It was this Ricardian analysis that later gave rise to Karl Marx’s perfectly logical conclusion that since all value was the product of the quantity of labor hours, then all interest and profit obtained by capitalists and employers must be “surplus value” unjustly extracted from the true earnings of the working class.

Having thus given hostage to Marxism, the later Ricardians attempted to reply that capital equipment was productive and therefore reasonably earned its share in profits; but the Marxians offered the rebuttal that capital too was “embodied” or “frozen” labor, and that therefore wages should have absorbed the entire proceeds from production.

The classical economists did not have a satisfactory explanation or justification for profit. Again treating the share of proceeds from production purely in terms of “classes,” the Ricardians could only see a continuing “class struggle” between “wages,” “profits,” and “rents,” with workers, capitalists, and landlords eternally warring over their respective shares. Thinking only in terms of aggregates, the Ricardians tragically separated the questions of “production” and “distribution,” with distribution a matter of conflict between these combating classes. They were forced to conclude that if wages went up, it could only be at the expense of lower profits and rents, or vice versa. Again, the Ricardians gave hostages to the Marxian system.

Looking at classes rather than individuals, then, the classical economists not only had to abandon any analysis of consumption and were misled in explaining value and price; they could not even approach an explanation of the pricing of individual factors of production: of specific units of labor, land, or capital goods. As the nineteenth century passed its mid-mark, the deficiencies of Ricardian economics became even more glaring. Economics itself had come to a dead end.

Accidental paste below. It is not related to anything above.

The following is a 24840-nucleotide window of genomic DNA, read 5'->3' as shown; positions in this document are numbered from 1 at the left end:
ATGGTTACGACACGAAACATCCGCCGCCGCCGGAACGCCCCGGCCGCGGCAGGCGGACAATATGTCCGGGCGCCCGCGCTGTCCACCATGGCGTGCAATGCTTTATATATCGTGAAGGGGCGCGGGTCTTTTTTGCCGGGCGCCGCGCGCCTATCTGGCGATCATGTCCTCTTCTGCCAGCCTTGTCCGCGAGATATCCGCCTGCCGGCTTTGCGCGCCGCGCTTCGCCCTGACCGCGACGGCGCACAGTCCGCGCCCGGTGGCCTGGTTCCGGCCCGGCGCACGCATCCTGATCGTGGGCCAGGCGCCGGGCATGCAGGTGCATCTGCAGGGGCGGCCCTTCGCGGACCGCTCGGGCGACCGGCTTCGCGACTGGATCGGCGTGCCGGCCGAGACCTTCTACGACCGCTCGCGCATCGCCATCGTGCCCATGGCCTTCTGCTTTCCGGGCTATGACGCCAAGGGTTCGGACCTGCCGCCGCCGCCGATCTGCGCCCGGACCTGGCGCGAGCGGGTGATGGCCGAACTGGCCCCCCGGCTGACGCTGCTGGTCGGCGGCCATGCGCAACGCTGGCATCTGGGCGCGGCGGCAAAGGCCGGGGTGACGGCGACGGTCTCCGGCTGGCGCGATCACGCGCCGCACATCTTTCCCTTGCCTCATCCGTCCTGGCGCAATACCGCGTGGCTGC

It has often happened in the history of human invention that similar discoveries are made at the same time purely independently by people widely separated in space and condition. The solution of the aforementioned paradoxes appeared, purely independently and in different forms, in the same year, 1871: by William Stanley Jevons in England; by Leon Walras in Lausanne, Switzerland; and by Carl Menger in Vienna. In that year, modern, or “neo-classical,” economics was born. Jevons’ solution and his new economic vision was fragmented and incomplete; furthermore, he had to battle against the enormous prestige that Ricardian economics had accumulated in the tight intellectual world of England. As a result, Jevons had little influence and attracted few followers. Walras’ system also had little influence at the time; as we shall see in what follows, it was unfortunately reborn in later years to form the basis of the fallacies of current “micro-economics.” By far the outstanding vision and solution of the three neo-classicists was that of Carl Menger,3 professor of economics at the University of Vienna. It was Menger who founded the “Austrian School.”

Menger’s pioneering work bore full fruition in the great systematic work of his brilliant student, and his successor at the University of Vienna, Eugen von Böhm-Bawerk. It was Böhm-Bawerk’s monumental work, written largely during the 1880s, and culminating in his three-volume Capital and Interest,4 that formed the mature product of the Austrian School. There were other great and creative economists who contributed to the Austrian school during the last two decades of the nineteenth century; but Böhm-Bawerk towered above them all.

The Austrian solutions to the dilemmas of economics, both by Menger and by Böhm-Bawerk, were far more comprehensive than by the Ricardians, because the Austrian solutions were rooted in a completely contrasting epistemology. The Austrians unerringly centered their analysis on the individual, on the acting individual as he makes his choices on the basis of his preferences and values in the real world. Starting from the individual, the Austrians were able to ground their analysis of economic activity and production in the values and desires of the individual consumers. Each consumer operated from his own chosen scale of preferences and values; and it was these values that interacted and combined to form the consumer demands which form the basis and the direction for all productive activity. Grounding their analysis in the individual as he faces the real world, the Austrians saw that productive activity was based on the expectations of serving the demands of consumers.